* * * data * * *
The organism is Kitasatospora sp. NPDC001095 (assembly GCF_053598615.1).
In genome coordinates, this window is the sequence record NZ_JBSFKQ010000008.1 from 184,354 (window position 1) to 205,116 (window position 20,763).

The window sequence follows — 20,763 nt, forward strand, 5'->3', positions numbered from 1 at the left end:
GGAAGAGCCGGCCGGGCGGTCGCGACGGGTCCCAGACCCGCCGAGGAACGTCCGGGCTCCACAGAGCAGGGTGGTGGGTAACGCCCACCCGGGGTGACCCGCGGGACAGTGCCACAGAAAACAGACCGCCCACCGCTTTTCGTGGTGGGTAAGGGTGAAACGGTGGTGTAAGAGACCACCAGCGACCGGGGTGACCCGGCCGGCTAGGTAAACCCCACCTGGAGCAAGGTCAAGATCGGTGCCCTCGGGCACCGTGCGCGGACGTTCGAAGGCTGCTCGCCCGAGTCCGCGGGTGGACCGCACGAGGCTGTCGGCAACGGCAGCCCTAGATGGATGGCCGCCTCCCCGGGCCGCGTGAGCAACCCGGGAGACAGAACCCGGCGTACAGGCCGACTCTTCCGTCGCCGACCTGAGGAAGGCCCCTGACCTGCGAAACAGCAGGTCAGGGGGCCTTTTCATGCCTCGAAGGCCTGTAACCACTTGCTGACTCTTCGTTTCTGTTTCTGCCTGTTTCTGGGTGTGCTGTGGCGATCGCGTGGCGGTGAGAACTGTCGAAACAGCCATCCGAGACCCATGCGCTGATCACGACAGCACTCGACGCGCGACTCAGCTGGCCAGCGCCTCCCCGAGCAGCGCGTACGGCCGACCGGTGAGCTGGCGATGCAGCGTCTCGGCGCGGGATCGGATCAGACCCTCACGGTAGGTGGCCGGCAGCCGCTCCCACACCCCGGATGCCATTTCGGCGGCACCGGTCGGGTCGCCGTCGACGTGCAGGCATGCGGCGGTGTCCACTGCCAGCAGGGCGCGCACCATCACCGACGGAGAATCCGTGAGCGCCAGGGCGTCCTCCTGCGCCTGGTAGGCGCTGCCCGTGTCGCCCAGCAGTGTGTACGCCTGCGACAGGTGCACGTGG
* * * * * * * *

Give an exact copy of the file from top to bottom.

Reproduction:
The organism is Kitasatospora sp. NPDC001095 (assembly GCF_053598615.1).
In genome coordinates, this window is the sequence record NZ_JBSFKQ010000008.1 from 184,354 (window position 1) to 205,116 (window position 20,763).

The window sequence follows — 20,763 nt, forward strand, 5'->3', positions numbered from 1 at the left end:
GGAAGAGCCGGCCGGGCGGTCGCGACGGGTCCCAGACCCGCCGAGGAACGTCCGGGCTCCACAGAGCAGGGTGGTGGGTAACGCCCACCCGGGGTGACCCGCGGGACAGTGCCACAGAAAACAGACCGCCCACCGCTTTTCGTGGTGGGTAAGGGTGAAACGGTGGTGTAAGAGACCACCAGCGACCGGGGTGACCCGGCCGGCTAGGTAAACCCCACCTGGAGCAAGGTCAAGATCGGTGCCCTCGGGCACCGTGCGCGGACGTTCGAAGGCTGCTCGCCCGAGTCCGCGGGTGGACCGCACGAGGCTGTCGGCAACGGCAGCCCTAGATGGATGGCCGCCTCCCCGGGCCGCGTGAGCAACCCGGGAGACAGAACCCGGCGTACAGGCCGACTCTTCCGTCGCCGACCTGAGGAAGGCCCCTGACCTGCGAAACAGCAGGTCAGGGGGCCTTTTCATGCCTCGAAGGCCTGTAACCACTTGCTGACTCTTCGTTTCTGTTTCTGCCTGTTTCTGGGTGTGCTGTGGCGATCGCGTGGCGGTGAGAACTGTCGAAACAGCCATCCGAGACCCATGCGCTGATCACGACAGCACTCGACGCGCGACTCAGCTGGCCAGCGCCTCCCCGAGCAGCGCGTACGGCCGACCGGTGAGCTGGCGATGCAGCGTCTCGGCGCGGGATCGGATCAGACCCTCACGGTAGGTGGCCGGCAGCCGCTCCCACACCCCGGATGCCATTTCGGCGGCACCGGTCGGGTCGCCGTCGACGTGCAGGCATGCGGCGGTGTCCACTGCCAGCAGGGCGCGCACCATCACCGACGGAGAATCCGTGAGCGCCAGGGCGTCCTCCTGCGCCTGGTAGGCGCTGCCCGTGTCGCCCAGCAGTGTGTACGCCTGCGACAGGTGCACGTGG